3. Results

3.1. Seawater Quality

Although most seawater quality parameters were similar between HWN and HBH, several differed significantly upon pooling data over an eight-year period (Table 1); notably, silicate concentration, suspended solid levels, and turbidity were all significantly higher at HBH (P < 0.05), which abuts a marina, than HWN, which is adjacent to Taiwan’s National Museum of Marine Biology and Aquarium (NMMBA; Figure 1; where all laboratory work was undertaken). As reported previously [12] , the mean monthly temperature range at HBH of ~6˚C was approximately double that of HWN (~3˚C; Table 1) in the year of coral sampling (2010).

3.2. Overview of Coral Physiology Results

In addition to the 2D + MS results generated herein, we aimed to first provide a brief overview of previous findings obtained from these same coral colonies. We first summarize the influence of a one-month experimental husbandry on coral nubbins from the two study sites that were fragmented from the same source colonies from which biopsies were taken herein for 2D + MS analysis (“Effect of experimental husbandry”); these findings are described in detail in Mayfield et al. [14] . Then, we briefly summarize the findings of two prior works (Mayfield et al. [12] [15] ) in which 23 molecular-physiological response variables were measured in coral nubbins generated from the same source colonies as those analyzed herein, albeit exposed to stable or variable temperatures for one week (following three weeks of acclimation; “Coral molecular physiology differences between upwelling (HBH) and non-upwelling (HWN) study sites”). Upon presenting the 2D + MS data produced herein (“2D + MS”), we then compare the results obtained to those of another study with these same samples [17] that instead sought to model temperature-related, rather than site of origin-associated, differences in protein concentrations (“Comparison with a stable vs. variable temperature regime study carried out with S. hystrix”). It should be mentioned that all 12 colonies were of the identical genotype (determined by analysis of microsatellites [15] ) and hosted Symbiodinium of clade C exclusively [15] .

3.3. Effect of Experimental Husbandry

As discussed in more detail in Mayfield et al. [14] , some coral response variables did change in response to four weeks of experimental husbandry (three weeks of 26˚C-acclimation and one week of experimentation [stable vs. variable temperature regime]; see Mayfield et al. [12] for details.), and husbandry differentially affected corals of the two sites; Symbiodinium density increased more after four weeks of husbandry for corals of HWN than for those of HBH, whereas chl-a concentration and Fv/Fm increased more over this period for corals of HBH (Table 1).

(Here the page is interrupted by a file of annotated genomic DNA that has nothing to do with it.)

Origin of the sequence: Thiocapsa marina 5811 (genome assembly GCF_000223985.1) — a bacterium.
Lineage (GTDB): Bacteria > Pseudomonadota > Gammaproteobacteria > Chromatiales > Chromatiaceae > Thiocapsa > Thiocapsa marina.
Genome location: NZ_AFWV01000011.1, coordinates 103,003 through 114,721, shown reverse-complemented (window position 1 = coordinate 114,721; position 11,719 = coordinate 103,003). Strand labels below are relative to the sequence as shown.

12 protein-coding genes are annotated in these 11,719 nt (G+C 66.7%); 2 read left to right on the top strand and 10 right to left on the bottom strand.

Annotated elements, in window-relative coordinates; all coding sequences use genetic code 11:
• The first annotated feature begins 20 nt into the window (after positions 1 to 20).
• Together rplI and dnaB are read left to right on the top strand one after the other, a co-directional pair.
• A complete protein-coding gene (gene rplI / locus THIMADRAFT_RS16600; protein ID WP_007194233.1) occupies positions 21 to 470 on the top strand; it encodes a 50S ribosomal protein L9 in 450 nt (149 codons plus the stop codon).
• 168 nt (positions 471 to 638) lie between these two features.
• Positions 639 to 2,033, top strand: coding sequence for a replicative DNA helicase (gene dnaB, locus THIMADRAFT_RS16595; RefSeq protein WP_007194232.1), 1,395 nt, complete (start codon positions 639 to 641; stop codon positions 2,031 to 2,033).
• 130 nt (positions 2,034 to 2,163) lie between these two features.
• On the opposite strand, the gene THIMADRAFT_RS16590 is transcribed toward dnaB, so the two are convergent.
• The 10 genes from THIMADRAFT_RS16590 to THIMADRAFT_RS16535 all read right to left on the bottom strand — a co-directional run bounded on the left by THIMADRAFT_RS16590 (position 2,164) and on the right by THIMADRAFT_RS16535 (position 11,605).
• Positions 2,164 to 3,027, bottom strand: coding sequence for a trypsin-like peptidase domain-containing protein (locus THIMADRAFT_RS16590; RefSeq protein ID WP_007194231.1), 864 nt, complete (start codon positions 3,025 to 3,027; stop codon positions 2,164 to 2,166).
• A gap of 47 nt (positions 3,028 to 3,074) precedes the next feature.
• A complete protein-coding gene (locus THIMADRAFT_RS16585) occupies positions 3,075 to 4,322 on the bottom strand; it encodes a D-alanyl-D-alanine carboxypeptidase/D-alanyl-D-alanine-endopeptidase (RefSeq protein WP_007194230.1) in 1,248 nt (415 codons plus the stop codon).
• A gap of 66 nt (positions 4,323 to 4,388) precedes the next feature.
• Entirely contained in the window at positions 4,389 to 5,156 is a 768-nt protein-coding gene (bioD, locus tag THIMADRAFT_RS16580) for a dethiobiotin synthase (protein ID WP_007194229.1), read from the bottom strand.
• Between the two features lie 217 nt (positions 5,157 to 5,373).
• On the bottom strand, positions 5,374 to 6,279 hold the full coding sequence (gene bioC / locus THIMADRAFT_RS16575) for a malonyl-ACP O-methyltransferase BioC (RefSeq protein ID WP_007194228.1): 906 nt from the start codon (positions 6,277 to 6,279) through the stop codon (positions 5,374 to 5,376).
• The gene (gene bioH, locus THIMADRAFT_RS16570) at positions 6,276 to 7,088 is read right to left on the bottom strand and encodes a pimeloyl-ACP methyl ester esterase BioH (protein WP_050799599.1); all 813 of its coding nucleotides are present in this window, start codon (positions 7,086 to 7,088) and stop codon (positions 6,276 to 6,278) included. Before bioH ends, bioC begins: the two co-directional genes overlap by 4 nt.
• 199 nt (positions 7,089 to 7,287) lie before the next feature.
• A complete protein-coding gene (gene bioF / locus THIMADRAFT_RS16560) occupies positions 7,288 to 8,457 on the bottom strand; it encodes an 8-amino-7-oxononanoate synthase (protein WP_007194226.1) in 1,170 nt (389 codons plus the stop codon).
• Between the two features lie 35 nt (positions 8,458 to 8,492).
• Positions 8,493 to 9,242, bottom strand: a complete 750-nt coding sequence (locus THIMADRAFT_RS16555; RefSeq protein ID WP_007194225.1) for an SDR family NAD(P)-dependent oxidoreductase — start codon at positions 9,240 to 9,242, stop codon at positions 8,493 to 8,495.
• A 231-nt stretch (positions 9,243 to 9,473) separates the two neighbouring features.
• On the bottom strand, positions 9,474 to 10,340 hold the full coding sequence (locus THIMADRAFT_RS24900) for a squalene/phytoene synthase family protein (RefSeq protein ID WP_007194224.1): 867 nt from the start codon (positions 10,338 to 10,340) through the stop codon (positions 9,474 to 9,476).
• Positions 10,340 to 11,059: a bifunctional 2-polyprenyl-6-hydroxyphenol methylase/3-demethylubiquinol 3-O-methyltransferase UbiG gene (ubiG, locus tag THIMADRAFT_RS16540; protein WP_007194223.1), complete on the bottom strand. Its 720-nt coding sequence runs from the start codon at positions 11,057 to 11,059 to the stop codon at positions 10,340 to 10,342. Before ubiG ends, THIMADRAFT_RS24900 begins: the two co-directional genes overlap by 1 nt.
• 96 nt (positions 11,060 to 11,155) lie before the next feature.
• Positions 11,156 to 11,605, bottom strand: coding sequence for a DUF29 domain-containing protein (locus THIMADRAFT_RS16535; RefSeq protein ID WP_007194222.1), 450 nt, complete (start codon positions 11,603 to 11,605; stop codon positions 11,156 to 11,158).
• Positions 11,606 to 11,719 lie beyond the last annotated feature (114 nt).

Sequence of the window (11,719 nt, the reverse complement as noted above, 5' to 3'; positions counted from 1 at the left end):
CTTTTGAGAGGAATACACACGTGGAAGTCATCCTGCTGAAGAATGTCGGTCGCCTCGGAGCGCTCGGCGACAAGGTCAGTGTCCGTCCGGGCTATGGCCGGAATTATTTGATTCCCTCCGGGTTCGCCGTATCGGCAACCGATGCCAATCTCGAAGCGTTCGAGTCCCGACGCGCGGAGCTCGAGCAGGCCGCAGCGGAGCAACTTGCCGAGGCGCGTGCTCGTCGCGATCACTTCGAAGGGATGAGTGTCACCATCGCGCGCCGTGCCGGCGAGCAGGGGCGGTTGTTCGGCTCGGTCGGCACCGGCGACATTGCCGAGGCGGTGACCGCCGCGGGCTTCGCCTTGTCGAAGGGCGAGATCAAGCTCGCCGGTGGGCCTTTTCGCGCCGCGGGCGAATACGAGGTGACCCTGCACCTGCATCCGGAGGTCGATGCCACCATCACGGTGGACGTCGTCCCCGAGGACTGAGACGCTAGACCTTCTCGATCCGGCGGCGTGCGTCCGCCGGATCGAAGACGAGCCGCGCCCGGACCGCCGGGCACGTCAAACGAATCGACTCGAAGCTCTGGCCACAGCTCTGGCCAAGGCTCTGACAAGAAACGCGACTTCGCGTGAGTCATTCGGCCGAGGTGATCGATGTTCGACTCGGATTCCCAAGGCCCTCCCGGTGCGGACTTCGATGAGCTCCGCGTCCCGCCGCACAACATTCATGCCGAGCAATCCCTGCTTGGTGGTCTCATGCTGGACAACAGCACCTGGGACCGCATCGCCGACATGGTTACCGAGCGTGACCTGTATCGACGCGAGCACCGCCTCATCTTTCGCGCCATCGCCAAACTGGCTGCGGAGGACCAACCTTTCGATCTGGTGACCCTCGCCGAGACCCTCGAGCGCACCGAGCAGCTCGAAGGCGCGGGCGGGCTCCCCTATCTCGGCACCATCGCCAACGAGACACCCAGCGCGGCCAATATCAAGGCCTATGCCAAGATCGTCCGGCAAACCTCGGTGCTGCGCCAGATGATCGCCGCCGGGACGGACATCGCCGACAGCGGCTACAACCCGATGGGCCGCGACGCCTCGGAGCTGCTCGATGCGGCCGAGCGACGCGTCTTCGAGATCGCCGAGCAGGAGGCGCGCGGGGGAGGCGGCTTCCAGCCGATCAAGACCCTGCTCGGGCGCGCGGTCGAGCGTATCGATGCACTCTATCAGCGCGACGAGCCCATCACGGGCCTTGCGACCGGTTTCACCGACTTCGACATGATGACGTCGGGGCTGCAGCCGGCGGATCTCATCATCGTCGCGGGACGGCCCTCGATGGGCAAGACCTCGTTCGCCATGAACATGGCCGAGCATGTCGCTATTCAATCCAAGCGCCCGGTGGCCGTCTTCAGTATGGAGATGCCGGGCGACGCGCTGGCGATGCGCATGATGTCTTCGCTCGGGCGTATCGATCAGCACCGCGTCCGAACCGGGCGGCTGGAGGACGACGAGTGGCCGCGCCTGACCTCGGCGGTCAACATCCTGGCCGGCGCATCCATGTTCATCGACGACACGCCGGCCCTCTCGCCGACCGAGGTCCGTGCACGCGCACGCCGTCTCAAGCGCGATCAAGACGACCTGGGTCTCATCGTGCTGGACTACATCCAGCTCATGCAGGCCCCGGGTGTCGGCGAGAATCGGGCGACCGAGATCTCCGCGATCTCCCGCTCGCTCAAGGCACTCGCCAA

3.4. Coral Molecular Physiology Differences between Upwelling (HBH) and Non-Upwelling (HWN) Study Sites

Of the 23 response variables measured in corals of the two study sites (Table 1; see Mayfield et al. [12] [15] for details.), only the protein/DNA ratio and Symbiodinium photosystem I (subunit III; psI) mRNA expression differed significantly between corals of the upwelling and non-upwelling sites (Table 1). Regarding the former, S. hystrix colonies of HWN were characterized by 1.4-fold higher protein/DNA ratios than colonies of the same genotype and Symbiodinium assemblages of HBH. It should be mentioned that, despite this difference, equal quantities of protein were loaded into all 2D gels. In contrast, psI mRNA expression was 1.5-fold higher in Symbiodinium (clade C [15] ) populations within corals of HBH. Although PERMANOVA did not detect a multivariate effect of site of origin across the 23 response variables (Table 1), it is possible that a hypothesis-neutral, proteomics-based approach could nevertheless uncover site-related differences in coral proteo-biology; such was indeed the case, and these findings are discussed in detail below.

3.5. 2D + MS

Of the 6 and 3 protein spots concentrated at higher levels by samples of HWN (Figure 2(a)) and HBH (Figure 2(b)), respectively, 6 and 1, respectively, were uniquely synthesized by corals of one site of origin and not the other; two DCPs were additionally isolated from the representative HBH gel (Figure 2(b)). From the 6 HWN > HBH and 3 HBH > HWN protein spots, 38 (Table 2) and 15 (Table 3) proteins, respectively, were identified with MS-SCAN using the S. hystrix-Symbiodinium transcriptome as a reference database (Figure 3). Regarding the compartmental breakdown of all 53 proteins identified (Figure 3(a)), 55 and 38% were of host coral and Symbiodinium origin, respectively. This 1.4:1 ratio did not differ significantly from the 1.8:1 mRNA ratio of this coral [17] (z-test, P > 0.05), nor did it differ from the 1.6:1 host/Symbiodinium DCP ratio of another proteomic study of S. hystrix [17] (2-sample proportion test, P > 0.05).